Saturday, August 4, 2012

Angle Madness! - Veneering the Panels

This was a time-consuming episode to get together!  A lot going on!

In this episode, we'll veneer the panels for the drawer tiers.  I want to do the panels now so I can determine the size of the drawer webbing that will be between the panels in each tier.  And also, it is time consuming to go through 12 panels (cuz I'm making 2 units) so while I do some of the panels, I can be making progress on laying out the webbing.

This episode is longer than most because I try to go through everything.  If you've done some veneering, some parts will make excellent bathroom breaks.  But if you haven't, you'll get to see it all including some design decisions at the end for how to do the book-and-end match (4-way bookmatch) of the Maple burl.

A reference Paul Schürch often in the video as most everything I know of veneering and marquetry came from his DVDs and workshop.  Sure, there were other books, but they only confirmed what I learned.  Here, I reviewed the workshop I took with Paul Schürch; give that entry a look for details on his DVDs, which are fantastic.

Next up, preparing the drawer tiers for the panels, figuring out the drawer webbing, and... oh, yeah, there's a column in the back and some Nickel-plated rods!  hmm...  :)

Thanks for watching and thanks for the patience on these longer sections!


  • Tim Raleigh said...

    Great post.
    Thanks learned a lot.
    How are you gonna clamp those boxes together for gluing?

  • Andrew Reynolds said...

    Great video. I love veneers. About 18 months ago I bought Certainly Wood's "Marquetry Pack" of veneers. I've done a bunch of pieces out of it but have barely made a dent in it. I also bought some dyed Veneers from Paul which were great for a couple of projects I did.

    One question - the six hour clamp time. Was that recommend by the glue you were using? With he cold press and yellow glue I use(yes I often use just tightbond on my marquetry) I only keep pieces in the vacuum press for an hour or two.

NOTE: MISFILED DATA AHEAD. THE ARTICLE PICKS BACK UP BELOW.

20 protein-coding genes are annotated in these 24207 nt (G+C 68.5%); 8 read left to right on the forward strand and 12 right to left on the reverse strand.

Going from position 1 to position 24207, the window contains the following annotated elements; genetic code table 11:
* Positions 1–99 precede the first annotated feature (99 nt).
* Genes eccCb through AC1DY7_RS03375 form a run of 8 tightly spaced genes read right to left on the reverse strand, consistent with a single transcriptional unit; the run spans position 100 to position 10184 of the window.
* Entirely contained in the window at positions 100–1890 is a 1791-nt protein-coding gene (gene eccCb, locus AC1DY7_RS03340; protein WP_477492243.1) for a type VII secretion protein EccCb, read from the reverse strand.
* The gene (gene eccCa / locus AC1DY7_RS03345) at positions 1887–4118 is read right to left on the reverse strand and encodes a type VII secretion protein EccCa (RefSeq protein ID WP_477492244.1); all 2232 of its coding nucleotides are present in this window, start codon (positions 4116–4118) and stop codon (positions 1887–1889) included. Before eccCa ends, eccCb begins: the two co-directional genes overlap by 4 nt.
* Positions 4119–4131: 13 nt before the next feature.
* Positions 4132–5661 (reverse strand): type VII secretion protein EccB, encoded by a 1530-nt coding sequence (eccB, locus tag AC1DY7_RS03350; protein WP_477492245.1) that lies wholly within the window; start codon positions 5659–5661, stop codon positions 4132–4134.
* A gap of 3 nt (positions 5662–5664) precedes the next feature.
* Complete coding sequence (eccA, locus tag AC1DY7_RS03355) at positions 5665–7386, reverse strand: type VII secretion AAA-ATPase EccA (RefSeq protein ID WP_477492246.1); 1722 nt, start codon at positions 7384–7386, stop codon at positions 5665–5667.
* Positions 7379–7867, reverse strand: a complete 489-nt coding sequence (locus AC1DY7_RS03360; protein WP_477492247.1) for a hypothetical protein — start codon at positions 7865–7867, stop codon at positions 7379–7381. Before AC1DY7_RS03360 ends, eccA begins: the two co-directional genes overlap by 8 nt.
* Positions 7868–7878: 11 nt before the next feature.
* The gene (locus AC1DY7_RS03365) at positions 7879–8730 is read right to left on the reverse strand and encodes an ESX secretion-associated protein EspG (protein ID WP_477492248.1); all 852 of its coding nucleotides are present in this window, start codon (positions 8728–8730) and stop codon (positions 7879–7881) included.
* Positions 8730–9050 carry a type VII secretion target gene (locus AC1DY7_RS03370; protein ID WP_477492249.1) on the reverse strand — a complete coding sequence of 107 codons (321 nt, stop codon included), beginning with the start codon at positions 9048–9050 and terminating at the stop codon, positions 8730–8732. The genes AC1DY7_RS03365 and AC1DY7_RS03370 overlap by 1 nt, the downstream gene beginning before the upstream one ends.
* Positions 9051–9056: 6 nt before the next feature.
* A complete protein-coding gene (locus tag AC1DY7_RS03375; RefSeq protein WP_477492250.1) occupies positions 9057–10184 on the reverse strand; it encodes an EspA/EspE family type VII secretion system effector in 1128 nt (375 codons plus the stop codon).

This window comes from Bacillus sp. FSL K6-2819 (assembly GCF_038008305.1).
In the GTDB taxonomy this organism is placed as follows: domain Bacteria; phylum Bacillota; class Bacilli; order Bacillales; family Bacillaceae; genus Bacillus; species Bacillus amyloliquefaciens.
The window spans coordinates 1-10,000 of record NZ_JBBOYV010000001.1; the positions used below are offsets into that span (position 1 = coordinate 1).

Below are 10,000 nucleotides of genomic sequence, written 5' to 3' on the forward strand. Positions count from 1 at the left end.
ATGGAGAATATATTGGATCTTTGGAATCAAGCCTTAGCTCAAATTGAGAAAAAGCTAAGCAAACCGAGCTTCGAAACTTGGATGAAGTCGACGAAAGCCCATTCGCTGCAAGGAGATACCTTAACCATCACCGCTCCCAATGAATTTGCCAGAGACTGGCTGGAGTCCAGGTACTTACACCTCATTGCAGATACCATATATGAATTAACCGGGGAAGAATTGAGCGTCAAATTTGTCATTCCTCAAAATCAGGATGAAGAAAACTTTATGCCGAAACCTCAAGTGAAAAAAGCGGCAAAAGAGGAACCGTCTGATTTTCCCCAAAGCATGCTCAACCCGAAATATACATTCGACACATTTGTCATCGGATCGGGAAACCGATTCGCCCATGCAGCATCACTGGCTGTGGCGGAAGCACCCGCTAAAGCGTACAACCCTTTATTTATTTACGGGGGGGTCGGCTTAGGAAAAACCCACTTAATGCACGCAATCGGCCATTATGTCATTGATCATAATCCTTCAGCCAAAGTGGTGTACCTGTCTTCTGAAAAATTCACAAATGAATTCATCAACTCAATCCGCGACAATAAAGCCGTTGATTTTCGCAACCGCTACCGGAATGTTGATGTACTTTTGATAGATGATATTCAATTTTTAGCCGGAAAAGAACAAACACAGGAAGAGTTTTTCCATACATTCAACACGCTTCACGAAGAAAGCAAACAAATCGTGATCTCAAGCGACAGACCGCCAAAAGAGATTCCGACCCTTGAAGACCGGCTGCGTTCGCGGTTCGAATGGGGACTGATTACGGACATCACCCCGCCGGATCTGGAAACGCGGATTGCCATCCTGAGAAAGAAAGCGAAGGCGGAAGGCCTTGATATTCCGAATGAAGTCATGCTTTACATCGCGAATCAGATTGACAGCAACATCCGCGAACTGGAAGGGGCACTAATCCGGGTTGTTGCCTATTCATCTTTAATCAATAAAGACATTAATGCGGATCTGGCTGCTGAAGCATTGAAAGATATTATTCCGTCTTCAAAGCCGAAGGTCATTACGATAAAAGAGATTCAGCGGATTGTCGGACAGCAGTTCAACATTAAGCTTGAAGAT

Looking forward to seeing what comes next on your project.

  • HalfInchShy said...

    Thanks, guys,

    The boxes will be glued up in pieces: sides first, drawer webbing second then the panels cut and placed. For the sides, I'll likely use the Bridge City miter stitch although these joints didn't require any force or re-mortising so they shouldn't require a lot of clamping force.

    I just got another box of veneers from CertainlyWood moments ago. A good company.

    The Better Bond glue Im using states to keep under the press for 4-6 hours at 70ºF; warmer it takes less time. I'd rather make sure it is ready to come out so usually leave it longer, which works well in a hobbyist schedule anyway.

    -sigh- next up on the project is to fix some veneer bubbles. Only found out afterword that my backer had 2 dents. Not sure what I did to it. Gonna switch to MCP ("Melamine") for the burl boards.

  • rrooster said...

    Hi PM

    when you say body filler for the "C" plywood... do you mean bondo or wood filler?

  • HalfInchShy said...

    Hi, rroster,

    I used Bondo. Any 2-part wood filler would work (including those filler sticks you blend after cutting off a hunk; those are 2-part fillers as well). You want something that will harden like a body filler as opposed to just drying like many wood fillers. A water-based evaporative-cure filler (like TimberMate) wouldn't work well in this application as it isn't rock hard plus it would soften when you apply the veneer glue (contains water).

    A better thing to do is find a vendor in your area that can get real 2-sided MDO; for me it would have involved a large cost-prohibitive order.

  • rrooster said...

    thx PM, as I have a wide-spread damanged area, I'll try bondo. (did you use regular bondo or the premium stuff?)

    in your Aug 6 comment, u mentioned u'd use MCP in future 4 burl ... will the veneer glue stick strongly 2 that product?



  • HalfInchShy said...

    I just used the regular Bondo, Rui. The key is to just spread it across and force it in any damaged areas but not worry much about keeping it level. You'll waste too much time and it does shrink a bit; much better to let it harden over night then hit it with a sander to get a great surface. Looks... hmm... different :) but all the better once the veneer is on!

    Since I had 12 backs of single-sided MDO to patch, I'd often mix the bondo directly on the board in a smooth area then push across the long grooves. Just don't let some unmixed resin get into a big pit as you might find it doesn't set, but it worked for me.

    The MCP comment was about using that as a caul; I was using an offcut of MDO but later found I had two dents in the MDO that would telegraph after glue-up (I wasn't using the canvas on those that showed the problem; my larger piece of canvas arrived after the first couple came out of the bag).

    So... don't try veneering to MCP! It won't work! But great caul...

  • rrooster said...

    ah, I get it... I was picturing it as a substraight... yikes!

    have a gr8 w/e